I’ve been let down by a couple of games recently due to bugs. We borrowed Fable 3 from a friend, and I just could not get into it the way I could Fable 2. I’m going to give it another go soon and try to play it, hoping that it gets better after the first 5 hours or so, but I’m not a big fan. My son however, loved Fable 2 and 3 (though he enjoyed 2 a lot more). Problem is, he had a game-killing bug in Fable 3 that does not allow his character to move from the spot he’s in now. It’s fully patched and updated, but he put at least 20 hours into the game, and now it’s basically flushed, so he’s upset.
Why am I telling that story? Because like Fable 3, Fallout: New Vegas was horribly bug-riddled when it first came out. Obsidian did a decent job of fixing some of the bugs, but it still has some technical issues and I managed upon a bug that broke the game’s main storyline for me as well. After doing research on several forums, I’m not alone in this – my options are:
1) start over
2) load a save before that event that broke my play through (which would take me back about 6 1/2 hours)
3) or give up on it.
I chose #3. I borrowed the game from a friend at work and let him have it back today. These two events really frustrated me, as both were franchises I have been very fond of in the past, and felt like both of them let me (or my son) down in their current states. But, I did log over 30 hours of game time into Fallout: New Vegas, so I’m going to share my impressions of it – the good and the bad.
In previous Fallout games, you were someone who lived in a vault and for one reason or another, came to the surface to see a world after nuclear fallout changed everything about it. There’s mutants, destruction and violence as far as the eye can see. Places of beauty and safety are few and far between. It’s an action/rpg hybrid, with first and 3rd person views. You gain experience and levels, and there’s a lot of customization in how your character develops. There are a good number of conversational options as well. Combat is mostly real-time. Mostly because New Vegas kept the VATS system (sort of a pause-and-select system where you target specific parts of an opponent in exchange for slowly regenerating action points) that Fallout 3 introduced. I’ll come out and say Fallout 3 was easily one of my favorite games when it came out. I had played the original Fallout on my computer, and while some of the themes are pretty similar, the games are nothing alike. I bought all of the expansions for Fallout 3 – something I almost never bother with. So it’s safe to say expectations were high for Fallout: New Vegas.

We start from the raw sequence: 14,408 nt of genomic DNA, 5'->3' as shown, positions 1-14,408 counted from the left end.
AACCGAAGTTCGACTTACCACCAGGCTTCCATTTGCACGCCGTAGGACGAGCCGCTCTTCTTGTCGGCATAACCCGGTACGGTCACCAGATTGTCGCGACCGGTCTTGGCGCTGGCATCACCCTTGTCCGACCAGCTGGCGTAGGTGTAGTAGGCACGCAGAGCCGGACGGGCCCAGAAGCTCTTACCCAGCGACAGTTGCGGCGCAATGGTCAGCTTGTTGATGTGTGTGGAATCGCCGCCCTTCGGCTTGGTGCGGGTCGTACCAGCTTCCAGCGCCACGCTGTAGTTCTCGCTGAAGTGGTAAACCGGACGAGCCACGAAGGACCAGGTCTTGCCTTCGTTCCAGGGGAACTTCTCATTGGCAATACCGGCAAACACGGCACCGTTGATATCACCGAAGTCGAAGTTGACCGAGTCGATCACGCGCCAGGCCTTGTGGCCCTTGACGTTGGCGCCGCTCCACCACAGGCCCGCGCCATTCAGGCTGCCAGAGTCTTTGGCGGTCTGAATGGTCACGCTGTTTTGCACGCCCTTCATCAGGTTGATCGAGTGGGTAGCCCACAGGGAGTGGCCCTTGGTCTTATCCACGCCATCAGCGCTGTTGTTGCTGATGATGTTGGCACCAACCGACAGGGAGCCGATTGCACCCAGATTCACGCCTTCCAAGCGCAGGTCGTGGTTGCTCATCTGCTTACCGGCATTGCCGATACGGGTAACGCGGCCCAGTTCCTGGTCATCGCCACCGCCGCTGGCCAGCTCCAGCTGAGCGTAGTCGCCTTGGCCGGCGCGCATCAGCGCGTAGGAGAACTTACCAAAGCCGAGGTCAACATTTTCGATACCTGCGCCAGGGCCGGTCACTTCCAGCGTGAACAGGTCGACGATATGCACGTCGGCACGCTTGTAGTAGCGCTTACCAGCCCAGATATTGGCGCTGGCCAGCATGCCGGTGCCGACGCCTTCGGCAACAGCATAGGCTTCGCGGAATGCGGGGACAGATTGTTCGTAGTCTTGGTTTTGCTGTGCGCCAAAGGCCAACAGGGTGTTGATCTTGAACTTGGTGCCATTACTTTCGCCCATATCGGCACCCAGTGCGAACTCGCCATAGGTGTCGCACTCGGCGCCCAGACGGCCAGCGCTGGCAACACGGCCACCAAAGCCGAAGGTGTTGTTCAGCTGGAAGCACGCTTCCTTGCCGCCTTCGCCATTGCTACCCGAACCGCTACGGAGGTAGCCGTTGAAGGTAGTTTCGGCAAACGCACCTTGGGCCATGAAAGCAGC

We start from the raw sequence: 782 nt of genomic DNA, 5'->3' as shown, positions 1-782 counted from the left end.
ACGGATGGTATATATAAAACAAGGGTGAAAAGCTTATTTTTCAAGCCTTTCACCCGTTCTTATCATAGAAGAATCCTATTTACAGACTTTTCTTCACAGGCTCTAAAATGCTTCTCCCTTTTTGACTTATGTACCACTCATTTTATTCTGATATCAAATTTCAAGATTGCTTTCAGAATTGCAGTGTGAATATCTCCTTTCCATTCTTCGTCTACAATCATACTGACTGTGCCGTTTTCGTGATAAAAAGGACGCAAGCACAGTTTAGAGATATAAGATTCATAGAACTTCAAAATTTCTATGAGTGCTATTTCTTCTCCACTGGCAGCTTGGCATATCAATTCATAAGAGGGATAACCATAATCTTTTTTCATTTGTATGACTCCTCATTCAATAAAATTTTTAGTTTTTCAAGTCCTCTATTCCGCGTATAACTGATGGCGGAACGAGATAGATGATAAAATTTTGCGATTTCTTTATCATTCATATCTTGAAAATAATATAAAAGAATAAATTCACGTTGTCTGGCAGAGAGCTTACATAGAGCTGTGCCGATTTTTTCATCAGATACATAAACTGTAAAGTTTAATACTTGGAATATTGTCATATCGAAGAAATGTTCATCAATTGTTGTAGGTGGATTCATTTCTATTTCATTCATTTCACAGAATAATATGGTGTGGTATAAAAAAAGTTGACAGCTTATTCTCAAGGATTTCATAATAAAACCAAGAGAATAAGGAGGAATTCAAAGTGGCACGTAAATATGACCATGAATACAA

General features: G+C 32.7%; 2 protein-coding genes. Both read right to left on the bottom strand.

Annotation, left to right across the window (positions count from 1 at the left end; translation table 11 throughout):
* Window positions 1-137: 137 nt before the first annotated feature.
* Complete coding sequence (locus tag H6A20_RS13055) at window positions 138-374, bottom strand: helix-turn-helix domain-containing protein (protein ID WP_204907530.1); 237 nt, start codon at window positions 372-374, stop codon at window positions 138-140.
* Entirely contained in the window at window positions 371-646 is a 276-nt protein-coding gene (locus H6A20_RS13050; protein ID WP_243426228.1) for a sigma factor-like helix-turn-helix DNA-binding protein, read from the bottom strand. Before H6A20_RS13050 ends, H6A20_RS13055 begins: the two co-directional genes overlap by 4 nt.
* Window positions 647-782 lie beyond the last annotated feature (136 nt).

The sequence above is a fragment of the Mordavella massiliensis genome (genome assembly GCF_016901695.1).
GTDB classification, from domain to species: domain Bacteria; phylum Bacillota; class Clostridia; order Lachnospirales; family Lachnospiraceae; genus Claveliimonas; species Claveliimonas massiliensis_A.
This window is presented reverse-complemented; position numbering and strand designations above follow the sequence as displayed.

Graphics – 7:
The engine looked a lot better when Fallout 3 released a couple of years ago. There really is not much improvement in the overall graphics, I the framerate was stuttering far too often for a game that just does not feel like a graphical powerhouse. The human characters look stiff and awkward moving, and their expressions are okay, but far from great. The actual world looks pretty cool at times, and I’ve always been a sucker for post-apocalyptic themes in games and movies, so that helps. Be prepared though – the color schemes are generally pretty bland, though it’s an intentional choice that fits the theme of the game.
Sound & Music – 8:
There’s really very little music to be had, which works for this game. There’s often a sense of lonely isolation as you traverse the wastelands. You do have a radio that can be used to pick up specific radio stations if you get within range, and while they add a bit of flavor to the proceedings, they grow repetitive over the course of this large game.
Sound effects are pretty solid across the board. You can hear gunshots in the distance, the sounds of mutant creatures approaching you from behind and even the weapons have a fair amount of variety to how they sound when firing off. Additionally the voice acting is very good, and that is a blessing since so much of the game and its narrative is told through conversation with other NPC’s in the game.
Gameplay – 7: